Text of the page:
Technology in the classroom
UD communication instructor utilizes technology to enhance teaching
7:59 a.m., March 14, 2012--University of Delaware communication instructor Carolyn White Bartoo utilizes Skype in the classroom to allow her public relations and advertising students to communicate with professionals.
“I use Skype primarily for guest speakers, to bring in people in the advertising industry who work around the country in big cities,” Bartoo said. “It helps me get really cool, exciting, high-end guests to come in just for 15 minutes or a half an hour.”
Cold weather schedule
She invites guests that she knows but also contacts professionals she has seen at conferences or on television. Most are willing to speak to her class for about 20 minutes and conduct a question and answer session. Although she said she only had local guests in the past, Skype now allows her students to talk to employees from national agencies who earn between $300 and $400 per hour.
Skype, which was launched in 2003, allows users to communicate with others across the world in the form of a video conference.
Bartoo said that her industry is very de-centralized, and people are accustomed to communicating from miles away. She said it is not just the content of the speaker’s presentation that is important, but the exposure of meeting people through technology is also beneficial.
“I think it would be almost malpractice for me not to use Skype in the classroom because my industry is very current,” Bartoo said. “The students should know how to use this technology in meetings.”
Bartoo also leads the Department of Communication internship course, and Skype allows her students to find positions outside of Delaware. She had a student who was able to intern for David Letterman in New York and communicated about assignments via Skype.
In addition to Skype, Bartoo uses clickers, which serve as a personal response system for her students. She said it can be difficult to encourage 50 students to participate, so this technology is her way of involving all students in the discussion.
“It’s a way to get everybody to participate and wake them up for a minute to focus. I think most importantly, I use clicker questions to help students understand what they don’t understand,” Bartoo said.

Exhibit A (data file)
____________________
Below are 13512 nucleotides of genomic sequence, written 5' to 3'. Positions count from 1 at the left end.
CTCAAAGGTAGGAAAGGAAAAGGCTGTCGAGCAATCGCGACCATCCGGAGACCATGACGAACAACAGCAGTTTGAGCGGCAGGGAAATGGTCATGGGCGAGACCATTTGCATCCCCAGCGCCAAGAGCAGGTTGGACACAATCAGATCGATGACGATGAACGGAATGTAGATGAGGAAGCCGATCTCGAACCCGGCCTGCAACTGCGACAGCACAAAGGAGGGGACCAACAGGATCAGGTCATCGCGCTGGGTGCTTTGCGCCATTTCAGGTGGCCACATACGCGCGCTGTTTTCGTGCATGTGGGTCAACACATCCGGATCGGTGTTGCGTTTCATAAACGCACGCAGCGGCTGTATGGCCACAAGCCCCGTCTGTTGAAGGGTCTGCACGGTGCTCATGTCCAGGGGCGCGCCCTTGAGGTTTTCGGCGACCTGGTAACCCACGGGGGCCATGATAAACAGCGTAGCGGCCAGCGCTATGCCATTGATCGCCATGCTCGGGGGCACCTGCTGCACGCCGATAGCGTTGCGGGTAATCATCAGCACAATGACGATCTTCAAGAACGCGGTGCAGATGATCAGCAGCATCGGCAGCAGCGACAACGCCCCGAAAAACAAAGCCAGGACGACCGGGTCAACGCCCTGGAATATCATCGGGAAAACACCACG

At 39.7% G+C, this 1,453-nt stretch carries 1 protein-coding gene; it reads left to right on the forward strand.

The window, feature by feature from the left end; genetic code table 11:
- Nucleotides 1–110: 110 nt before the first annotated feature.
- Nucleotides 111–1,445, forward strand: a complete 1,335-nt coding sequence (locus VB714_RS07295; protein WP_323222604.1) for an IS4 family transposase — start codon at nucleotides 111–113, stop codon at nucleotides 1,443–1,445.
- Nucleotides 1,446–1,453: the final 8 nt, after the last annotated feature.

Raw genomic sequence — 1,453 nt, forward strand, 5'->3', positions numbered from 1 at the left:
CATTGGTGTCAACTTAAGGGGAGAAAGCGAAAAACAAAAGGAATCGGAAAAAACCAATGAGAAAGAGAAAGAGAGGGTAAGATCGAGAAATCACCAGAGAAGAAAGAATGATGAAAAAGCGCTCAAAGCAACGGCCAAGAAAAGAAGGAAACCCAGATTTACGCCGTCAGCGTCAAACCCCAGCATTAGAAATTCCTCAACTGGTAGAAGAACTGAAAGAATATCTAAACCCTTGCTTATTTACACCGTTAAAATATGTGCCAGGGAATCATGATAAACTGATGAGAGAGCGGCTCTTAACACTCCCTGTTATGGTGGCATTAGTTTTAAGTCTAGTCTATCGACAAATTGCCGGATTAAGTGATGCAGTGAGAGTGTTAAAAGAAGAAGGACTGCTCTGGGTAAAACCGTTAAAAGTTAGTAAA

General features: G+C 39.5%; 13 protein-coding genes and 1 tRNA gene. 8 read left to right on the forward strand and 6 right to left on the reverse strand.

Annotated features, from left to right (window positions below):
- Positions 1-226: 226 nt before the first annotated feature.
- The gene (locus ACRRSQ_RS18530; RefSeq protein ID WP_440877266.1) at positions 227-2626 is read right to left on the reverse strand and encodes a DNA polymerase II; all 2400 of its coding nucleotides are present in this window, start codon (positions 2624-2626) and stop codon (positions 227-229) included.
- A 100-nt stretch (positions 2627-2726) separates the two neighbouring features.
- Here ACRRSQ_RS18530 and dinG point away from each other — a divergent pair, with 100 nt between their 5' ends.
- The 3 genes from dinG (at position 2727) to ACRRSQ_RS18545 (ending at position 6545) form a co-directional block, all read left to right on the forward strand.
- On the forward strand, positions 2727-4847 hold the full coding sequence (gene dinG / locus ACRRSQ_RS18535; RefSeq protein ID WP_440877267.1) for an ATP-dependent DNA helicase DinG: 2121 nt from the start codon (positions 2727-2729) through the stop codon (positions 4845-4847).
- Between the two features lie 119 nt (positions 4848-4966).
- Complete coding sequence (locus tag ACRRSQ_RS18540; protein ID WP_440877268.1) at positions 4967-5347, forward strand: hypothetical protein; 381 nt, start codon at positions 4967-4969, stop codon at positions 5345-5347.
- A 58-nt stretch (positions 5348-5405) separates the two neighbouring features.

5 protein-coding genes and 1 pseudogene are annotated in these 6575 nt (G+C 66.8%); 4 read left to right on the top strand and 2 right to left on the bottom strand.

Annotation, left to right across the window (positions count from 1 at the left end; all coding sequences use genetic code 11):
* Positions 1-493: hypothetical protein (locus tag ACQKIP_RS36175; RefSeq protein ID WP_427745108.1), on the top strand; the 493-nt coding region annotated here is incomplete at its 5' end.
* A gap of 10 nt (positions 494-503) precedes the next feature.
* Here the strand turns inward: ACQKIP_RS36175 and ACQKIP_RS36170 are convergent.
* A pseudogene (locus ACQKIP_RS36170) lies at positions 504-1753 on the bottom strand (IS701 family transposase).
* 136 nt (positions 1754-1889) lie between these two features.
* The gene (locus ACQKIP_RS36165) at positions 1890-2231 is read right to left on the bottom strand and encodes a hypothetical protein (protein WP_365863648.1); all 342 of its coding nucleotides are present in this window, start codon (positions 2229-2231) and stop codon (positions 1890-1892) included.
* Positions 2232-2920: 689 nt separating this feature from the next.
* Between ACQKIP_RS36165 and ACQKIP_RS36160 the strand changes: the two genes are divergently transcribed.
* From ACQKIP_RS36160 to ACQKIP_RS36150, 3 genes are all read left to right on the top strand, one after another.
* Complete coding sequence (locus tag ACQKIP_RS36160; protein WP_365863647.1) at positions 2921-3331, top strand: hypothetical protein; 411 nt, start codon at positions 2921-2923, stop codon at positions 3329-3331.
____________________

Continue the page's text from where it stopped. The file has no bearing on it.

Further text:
Bartoo said that when her students answer a clicker question incorrectly, it reminds them to spend more time on a certain subject.
“The other way I use clickers is for me to take a temperature reading of the room as to what they are or aren’t getting,” Bartoo said. “It lets me see where the room is, but it also lets the students realize how many people are as unconfident as they are.”
She said this also allows those students who are trailing behind to realize that they need to put more effort into their assignment.
Bartoo has also used UD Capture, which is an automatic service that records classroom meetings and posts the recordings on the Web. She selectively records just those sessions with guest speakers and sessions where there was a special activity. Bartoo is also the faculty adviser of the Public Relations Student Society of America, or PRSSA, and records meetings when guests give speeches to club members.
She used UD Capture in ways that others haven’t considered -- to broadcast her study abroad information session. Bartoo said that not all students can attend the interest meetings, so posting the information online allows her to spread the word.
Bartoo enjoys trying out technology and new teaching techniques each semester. She said she is not an early adopter to technology, but she is patient and utilizes the resources at IT Academic Technology Services. She tests devices out before using them with a class and suggests using only one per class period.
“I think technology is really great to use in the classroom, but I would do one thing in one class,” Bartoo said. “I might even do a very limited thing, almost like a trial of one part.”
She recommends various types of technology to deliver content and allow students to become accustomed to using new tools, but she emphasizes that it is only an additional resource. This mentality allows her classes to run smoothly regardless of what technology she chooses to use.
“Technology in the classroom is extra,” Bartoo said. “It’s not the foundation of the class.”
Article by Julie Becker